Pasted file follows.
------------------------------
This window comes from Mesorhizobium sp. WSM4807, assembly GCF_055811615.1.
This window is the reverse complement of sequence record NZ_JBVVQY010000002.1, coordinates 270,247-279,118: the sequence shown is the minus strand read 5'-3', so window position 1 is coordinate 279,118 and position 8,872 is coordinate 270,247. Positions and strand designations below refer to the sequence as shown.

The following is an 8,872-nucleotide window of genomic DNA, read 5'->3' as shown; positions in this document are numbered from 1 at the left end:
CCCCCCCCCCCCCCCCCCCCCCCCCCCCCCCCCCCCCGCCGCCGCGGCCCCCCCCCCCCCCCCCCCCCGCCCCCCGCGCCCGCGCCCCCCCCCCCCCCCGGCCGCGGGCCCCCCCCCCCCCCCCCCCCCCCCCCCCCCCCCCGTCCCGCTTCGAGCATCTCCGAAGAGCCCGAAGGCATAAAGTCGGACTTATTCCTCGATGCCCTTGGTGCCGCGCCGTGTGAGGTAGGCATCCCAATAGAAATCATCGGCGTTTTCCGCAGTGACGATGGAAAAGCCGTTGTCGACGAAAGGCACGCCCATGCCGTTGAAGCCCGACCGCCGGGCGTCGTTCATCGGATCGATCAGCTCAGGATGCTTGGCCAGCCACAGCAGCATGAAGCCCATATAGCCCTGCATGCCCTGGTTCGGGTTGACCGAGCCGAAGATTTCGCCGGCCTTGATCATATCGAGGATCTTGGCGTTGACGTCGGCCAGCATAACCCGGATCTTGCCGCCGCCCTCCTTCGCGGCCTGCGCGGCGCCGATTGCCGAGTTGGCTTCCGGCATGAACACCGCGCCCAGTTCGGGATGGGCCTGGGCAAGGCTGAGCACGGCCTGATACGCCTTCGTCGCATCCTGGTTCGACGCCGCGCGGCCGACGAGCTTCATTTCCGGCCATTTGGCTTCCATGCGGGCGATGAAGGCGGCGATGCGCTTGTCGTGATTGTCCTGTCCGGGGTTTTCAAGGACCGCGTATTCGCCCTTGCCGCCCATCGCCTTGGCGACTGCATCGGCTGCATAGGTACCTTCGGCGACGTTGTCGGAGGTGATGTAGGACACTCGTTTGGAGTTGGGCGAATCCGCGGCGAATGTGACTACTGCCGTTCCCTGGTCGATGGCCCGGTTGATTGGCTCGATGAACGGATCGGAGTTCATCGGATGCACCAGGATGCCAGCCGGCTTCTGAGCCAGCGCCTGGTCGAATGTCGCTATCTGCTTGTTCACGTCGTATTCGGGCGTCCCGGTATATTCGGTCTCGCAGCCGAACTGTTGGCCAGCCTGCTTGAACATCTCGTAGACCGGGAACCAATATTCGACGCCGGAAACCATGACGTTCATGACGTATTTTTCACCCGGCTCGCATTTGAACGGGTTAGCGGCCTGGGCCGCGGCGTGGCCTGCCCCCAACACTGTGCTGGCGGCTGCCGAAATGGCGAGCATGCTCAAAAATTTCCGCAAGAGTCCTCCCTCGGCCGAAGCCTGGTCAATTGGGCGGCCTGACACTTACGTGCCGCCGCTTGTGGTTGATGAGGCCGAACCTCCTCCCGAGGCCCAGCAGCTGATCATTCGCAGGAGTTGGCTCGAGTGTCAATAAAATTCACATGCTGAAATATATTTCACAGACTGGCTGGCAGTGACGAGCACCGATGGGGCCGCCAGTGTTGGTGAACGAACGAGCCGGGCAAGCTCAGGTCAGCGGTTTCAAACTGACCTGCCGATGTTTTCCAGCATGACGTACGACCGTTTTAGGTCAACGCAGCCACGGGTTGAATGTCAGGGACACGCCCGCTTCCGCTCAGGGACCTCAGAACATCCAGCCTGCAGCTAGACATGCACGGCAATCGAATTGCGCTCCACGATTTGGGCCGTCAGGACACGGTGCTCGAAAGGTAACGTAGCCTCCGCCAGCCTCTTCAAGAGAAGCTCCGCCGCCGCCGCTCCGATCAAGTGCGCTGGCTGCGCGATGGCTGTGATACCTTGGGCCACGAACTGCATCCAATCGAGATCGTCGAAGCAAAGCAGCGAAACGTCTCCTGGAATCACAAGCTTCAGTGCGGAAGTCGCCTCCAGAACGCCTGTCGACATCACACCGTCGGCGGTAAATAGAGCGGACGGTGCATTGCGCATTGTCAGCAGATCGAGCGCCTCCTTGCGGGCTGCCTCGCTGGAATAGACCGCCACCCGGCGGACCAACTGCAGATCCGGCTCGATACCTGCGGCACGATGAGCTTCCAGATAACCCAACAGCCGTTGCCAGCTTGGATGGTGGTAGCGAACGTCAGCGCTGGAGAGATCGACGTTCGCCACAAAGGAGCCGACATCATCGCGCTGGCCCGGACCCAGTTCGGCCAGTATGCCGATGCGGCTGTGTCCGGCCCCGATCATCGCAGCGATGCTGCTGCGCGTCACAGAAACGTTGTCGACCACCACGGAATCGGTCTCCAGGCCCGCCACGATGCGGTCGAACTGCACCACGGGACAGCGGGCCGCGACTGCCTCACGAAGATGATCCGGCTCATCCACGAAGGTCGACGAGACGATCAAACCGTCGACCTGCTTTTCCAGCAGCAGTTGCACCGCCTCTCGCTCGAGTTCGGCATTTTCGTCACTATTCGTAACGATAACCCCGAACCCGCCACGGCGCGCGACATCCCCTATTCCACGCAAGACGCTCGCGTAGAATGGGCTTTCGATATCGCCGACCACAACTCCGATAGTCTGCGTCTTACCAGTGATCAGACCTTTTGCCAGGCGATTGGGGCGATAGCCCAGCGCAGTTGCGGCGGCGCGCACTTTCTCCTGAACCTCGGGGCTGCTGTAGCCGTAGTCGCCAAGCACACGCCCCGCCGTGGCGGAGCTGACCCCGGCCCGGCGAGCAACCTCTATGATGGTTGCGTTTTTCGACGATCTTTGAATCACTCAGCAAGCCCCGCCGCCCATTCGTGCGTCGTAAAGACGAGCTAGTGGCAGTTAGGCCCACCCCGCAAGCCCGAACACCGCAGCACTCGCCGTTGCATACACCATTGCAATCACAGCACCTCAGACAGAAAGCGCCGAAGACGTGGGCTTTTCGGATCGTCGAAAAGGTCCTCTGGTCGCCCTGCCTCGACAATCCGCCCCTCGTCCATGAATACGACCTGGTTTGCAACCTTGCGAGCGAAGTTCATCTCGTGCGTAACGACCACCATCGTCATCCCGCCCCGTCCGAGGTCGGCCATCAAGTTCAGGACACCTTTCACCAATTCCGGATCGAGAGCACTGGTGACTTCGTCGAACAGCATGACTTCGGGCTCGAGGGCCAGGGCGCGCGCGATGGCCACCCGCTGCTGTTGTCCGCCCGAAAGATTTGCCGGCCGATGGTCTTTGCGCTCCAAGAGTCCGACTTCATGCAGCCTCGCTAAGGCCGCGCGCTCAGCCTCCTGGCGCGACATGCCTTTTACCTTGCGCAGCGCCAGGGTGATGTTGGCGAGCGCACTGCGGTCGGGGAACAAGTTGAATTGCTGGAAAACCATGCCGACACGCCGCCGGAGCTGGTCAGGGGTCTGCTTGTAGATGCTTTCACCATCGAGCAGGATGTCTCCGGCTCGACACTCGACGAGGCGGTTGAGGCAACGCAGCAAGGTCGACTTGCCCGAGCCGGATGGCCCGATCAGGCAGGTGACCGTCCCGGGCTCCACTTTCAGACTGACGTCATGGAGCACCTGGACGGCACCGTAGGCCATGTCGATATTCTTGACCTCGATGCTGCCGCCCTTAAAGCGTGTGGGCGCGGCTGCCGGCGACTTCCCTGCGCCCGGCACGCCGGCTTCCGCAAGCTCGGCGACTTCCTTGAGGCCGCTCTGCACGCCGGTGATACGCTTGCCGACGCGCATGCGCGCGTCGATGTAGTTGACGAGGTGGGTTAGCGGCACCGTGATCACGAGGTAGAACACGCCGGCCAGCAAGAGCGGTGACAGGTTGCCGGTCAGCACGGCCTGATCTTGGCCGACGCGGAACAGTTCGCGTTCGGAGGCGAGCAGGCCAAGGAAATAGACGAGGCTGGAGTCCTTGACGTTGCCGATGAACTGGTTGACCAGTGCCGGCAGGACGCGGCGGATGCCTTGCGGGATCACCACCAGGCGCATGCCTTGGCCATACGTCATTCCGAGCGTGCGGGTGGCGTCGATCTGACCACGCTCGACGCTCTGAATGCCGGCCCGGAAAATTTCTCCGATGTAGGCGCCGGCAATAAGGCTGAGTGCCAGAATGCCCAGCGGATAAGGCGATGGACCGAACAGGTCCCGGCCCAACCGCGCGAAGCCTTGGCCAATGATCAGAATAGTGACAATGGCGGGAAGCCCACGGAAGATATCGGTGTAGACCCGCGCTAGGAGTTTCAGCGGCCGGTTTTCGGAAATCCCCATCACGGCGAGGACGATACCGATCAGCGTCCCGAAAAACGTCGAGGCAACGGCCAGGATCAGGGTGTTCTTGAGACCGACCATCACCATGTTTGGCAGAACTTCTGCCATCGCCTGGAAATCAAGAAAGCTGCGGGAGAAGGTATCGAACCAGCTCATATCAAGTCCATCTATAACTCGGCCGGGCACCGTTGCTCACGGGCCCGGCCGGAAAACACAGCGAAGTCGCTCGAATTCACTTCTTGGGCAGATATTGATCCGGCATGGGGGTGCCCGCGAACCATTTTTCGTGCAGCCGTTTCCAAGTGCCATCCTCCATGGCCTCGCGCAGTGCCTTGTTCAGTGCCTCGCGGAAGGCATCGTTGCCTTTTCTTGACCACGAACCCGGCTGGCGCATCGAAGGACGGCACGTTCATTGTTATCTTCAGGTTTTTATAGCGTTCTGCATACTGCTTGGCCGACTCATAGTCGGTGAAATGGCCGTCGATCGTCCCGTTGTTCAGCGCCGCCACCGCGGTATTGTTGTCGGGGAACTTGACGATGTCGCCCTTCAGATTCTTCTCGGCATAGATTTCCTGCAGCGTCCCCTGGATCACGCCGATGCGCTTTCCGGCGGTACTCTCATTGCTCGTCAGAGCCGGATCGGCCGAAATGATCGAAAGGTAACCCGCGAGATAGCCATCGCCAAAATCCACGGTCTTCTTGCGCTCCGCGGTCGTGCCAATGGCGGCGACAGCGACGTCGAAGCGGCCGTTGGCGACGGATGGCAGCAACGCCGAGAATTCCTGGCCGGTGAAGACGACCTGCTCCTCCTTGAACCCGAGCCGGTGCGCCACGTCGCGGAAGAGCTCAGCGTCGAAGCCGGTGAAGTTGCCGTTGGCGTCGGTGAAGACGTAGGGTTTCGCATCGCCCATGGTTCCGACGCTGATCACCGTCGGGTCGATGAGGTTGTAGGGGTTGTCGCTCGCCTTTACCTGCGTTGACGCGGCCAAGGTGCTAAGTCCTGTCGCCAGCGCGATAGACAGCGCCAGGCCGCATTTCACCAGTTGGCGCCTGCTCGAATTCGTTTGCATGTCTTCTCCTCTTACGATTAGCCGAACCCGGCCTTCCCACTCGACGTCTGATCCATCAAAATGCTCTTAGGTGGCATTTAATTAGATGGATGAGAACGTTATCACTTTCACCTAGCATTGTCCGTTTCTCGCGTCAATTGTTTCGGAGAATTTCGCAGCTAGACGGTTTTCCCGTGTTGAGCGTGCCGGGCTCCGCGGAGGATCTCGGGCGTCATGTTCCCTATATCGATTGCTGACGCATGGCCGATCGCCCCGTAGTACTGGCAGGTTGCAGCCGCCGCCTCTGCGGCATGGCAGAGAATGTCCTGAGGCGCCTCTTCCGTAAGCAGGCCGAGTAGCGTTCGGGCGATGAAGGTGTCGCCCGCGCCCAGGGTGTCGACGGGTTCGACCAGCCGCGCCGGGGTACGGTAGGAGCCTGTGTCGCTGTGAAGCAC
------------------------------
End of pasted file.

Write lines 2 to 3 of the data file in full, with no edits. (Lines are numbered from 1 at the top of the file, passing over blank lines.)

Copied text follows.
This window is the reverse complement of sequence record NZ_JBVVQY010000002.1, coordinates 270,247-279,118: the sequence shown is the minus strand read 5'-3', so window position 1 is coordinate 279,118 and position 8,872 is coordinate 270,247. Positions and strand designations below refer to the sequence as shown.

The following is an 8,872-nucleotide window of genomic DNA, read 5'->3' as shown; positions in this document are numbered from 1 at the left end: